What They Do:
Occupational Therapy Assistants (OTAs) work with patients who require occupational therapy due to an accident, stroke, or lifelong medical condition such as cerebral palsy. OTAs will help these patients to live independently, or independently as possible, by teaching them ways to perform daily tasks and routines of life. For example, an OTA will construct a plan to help a wheelchair bound child navigate school hallways, locker room, and cafeteria all on her own.
OTAs provide treatment according to the goals written by the occupational therapist in the treatment plan for the patient.
OTA should be interested in interacting with others between the work they must do with their patients and treatment teams. In addition, since OTAs are working with patients during very difficult times, it is important for OTAs to be encouraging and compassionate.
An OTA will need to get an associate degree, which can typically be completed in two years or so. There are currently 326 occupational therapy and occupational therapy assistant programs accredited by the Accreditation Council for Occupational Therapy Education. The coursework includes an array of topics, which range from anatomy to oral communication. Beside classes, OTA students will need to get 16 weeks of fieldwork, which might take place in a hospital, nursing care facility or OT office, among other places. After graduating, students will also have to take the OTA certification exam that’s administered by the National Board for Certification in Occupational Therapy. Most states will then require OTAs to acquire a license to practice.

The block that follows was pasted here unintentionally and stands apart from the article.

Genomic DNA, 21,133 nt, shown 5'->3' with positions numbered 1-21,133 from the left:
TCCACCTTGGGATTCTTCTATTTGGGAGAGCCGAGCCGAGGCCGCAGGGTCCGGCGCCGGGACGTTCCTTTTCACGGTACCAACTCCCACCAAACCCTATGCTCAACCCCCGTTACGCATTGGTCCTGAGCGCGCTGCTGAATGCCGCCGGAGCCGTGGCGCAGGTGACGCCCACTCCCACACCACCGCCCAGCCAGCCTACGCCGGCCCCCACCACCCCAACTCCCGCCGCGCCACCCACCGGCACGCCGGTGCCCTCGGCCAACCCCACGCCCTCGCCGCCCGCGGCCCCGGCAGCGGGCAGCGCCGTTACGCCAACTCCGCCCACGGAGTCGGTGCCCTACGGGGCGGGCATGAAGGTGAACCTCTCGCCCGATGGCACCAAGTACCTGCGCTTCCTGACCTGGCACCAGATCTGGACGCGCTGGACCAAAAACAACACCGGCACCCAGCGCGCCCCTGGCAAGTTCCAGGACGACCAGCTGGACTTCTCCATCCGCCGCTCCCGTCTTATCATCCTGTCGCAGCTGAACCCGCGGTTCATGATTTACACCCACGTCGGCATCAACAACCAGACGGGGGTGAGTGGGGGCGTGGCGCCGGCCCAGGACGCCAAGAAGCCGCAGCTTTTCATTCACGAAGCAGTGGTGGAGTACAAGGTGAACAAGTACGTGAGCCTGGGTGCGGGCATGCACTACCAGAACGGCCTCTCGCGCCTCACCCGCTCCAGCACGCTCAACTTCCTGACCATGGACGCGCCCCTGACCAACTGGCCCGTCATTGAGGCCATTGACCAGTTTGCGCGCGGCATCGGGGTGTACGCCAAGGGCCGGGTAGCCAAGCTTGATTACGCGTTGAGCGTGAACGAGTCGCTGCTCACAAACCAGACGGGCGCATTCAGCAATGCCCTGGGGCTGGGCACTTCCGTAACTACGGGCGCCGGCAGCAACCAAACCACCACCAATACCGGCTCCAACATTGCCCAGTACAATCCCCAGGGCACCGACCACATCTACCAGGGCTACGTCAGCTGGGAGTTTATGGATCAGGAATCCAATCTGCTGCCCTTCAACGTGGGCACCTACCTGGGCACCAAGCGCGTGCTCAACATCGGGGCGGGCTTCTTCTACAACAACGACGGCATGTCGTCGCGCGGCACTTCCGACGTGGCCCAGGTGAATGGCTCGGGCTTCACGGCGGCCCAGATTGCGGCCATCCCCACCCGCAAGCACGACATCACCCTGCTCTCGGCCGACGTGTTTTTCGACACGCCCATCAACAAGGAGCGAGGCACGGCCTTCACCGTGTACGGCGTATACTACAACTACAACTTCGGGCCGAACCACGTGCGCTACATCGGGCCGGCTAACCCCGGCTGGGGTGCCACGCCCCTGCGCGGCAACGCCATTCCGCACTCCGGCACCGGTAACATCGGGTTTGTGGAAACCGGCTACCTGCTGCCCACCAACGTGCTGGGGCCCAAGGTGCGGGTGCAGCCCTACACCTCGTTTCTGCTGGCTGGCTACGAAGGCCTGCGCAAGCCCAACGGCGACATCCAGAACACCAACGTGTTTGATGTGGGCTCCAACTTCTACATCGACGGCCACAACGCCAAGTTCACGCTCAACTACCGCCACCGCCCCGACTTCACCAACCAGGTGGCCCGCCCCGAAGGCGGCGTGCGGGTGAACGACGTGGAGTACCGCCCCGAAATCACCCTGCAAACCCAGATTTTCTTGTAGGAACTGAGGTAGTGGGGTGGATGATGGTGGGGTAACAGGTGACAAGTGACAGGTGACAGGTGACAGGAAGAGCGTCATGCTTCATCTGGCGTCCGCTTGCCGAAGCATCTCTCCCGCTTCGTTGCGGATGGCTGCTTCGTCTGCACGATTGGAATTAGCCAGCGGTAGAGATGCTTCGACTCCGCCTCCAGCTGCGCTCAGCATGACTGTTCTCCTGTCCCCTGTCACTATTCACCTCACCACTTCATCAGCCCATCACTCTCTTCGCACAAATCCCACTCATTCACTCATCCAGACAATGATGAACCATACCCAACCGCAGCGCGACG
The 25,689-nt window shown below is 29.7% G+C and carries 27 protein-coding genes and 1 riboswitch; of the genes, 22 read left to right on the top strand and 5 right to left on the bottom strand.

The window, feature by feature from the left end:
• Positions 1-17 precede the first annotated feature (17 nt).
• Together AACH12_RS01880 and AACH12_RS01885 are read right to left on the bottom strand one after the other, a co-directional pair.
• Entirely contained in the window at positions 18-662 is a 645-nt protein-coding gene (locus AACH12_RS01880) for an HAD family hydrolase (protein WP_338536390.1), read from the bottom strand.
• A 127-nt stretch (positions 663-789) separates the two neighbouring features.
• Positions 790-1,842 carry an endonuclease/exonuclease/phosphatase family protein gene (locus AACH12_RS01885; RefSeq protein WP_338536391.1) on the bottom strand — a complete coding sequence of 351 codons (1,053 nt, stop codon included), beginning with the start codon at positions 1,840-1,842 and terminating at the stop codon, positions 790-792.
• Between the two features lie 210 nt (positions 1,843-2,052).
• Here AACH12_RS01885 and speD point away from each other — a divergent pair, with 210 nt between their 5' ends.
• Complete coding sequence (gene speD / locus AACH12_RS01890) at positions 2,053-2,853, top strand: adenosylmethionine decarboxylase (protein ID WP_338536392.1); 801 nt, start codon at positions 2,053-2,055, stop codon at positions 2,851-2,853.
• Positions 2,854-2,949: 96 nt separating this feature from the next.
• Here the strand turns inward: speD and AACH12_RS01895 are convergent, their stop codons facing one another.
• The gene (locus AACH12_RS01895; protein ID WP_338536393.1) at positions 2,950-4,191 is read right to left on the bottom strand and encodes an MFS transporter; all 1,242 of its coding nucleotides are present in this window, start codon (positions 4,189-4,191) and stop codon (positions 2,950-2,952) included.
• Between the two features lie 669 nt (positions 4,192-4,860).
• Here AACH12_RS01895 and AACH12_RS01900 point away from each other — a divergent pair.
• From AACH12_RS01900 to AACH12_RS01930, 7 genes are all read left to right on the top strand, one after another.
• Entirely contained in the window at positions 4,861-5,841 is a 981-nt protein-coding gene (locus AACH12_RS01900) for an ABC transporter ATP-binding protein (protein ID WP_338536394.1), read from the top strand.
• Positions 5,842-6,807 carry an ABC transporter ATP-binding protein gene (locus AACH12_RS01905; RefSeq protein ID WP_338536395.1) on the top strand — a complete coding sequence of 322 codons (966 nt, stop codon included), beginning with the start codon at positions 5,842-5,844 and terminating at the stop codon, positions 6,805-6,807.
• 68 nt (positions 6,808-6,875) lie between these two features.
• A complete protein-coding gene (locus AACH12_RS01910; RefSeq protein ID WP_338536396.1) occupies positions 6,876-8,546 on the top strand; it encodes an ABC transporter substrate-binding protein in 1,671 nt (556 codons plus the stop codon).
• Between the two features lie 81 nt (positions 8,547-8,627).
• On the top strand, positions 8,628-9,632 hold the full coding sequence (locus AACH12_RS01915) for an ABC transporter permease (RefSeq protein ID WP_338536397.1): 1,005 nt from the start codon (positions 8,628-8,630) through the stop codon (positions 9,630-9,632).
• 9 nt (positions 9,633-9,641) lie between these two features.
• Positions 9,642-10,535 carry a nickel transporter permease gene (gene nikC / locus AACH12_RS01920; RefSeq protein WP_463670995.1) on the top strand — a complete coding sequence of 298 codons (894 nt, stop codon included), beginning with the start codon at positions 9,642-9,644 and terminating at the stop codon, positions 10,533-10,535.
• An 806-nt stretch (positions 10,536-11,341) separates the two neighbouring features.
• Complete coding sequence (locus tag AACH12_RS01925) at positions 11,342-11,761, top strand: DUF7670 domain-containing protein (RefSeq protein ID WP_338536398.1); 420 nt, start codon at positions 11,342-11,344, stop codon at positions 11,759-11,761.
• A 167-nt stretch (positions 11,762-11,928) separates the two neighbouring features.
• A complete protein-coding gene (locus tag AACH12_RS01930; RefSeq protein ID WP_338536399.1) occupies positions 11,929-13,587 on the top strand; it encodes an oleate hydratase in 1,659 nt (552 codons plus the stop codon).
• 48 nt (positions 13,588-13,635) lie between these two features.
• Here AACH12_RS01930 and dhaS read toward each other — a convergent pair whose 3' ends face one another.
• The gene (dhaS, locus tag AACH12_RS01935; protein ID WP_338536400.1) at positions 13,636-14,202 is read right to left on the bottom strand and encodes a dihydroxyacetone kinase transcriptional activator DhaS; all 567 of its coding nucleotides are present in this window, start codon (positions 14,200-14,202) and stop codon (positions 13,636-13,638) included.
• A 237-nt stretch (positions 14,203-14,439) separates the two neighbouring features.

What They Make:
According to the Bureau of Labor Statistics, in 2016, "the median annual wage for occupational therapy aides was $29,230, and $61,510 for occupational therapy assistants."
Where They Work:
Home care programs
Ambulatory care centers
Day and rehabilitation centers
Industry and private enterprise
According to the Bureau of Labor Statistics, employment of occupational therapy assistants and aides is projected to grow 32% from 2019 to 2029, much faster than the average for all occupations. Occupational therapy will continue to be an important part of treatment for people with various illnesses and disabilities.
Bureau of Labor Statistics, U.S. Department of Labor, Occupational Outlook Handbook, Occupational Therapy Assistants and Aides,
on the Internet at https://www.bls.gov/ooh/healthcare/occupational-therapy-assistants-and-aides.htm (visited December 2020).
Updated December 2020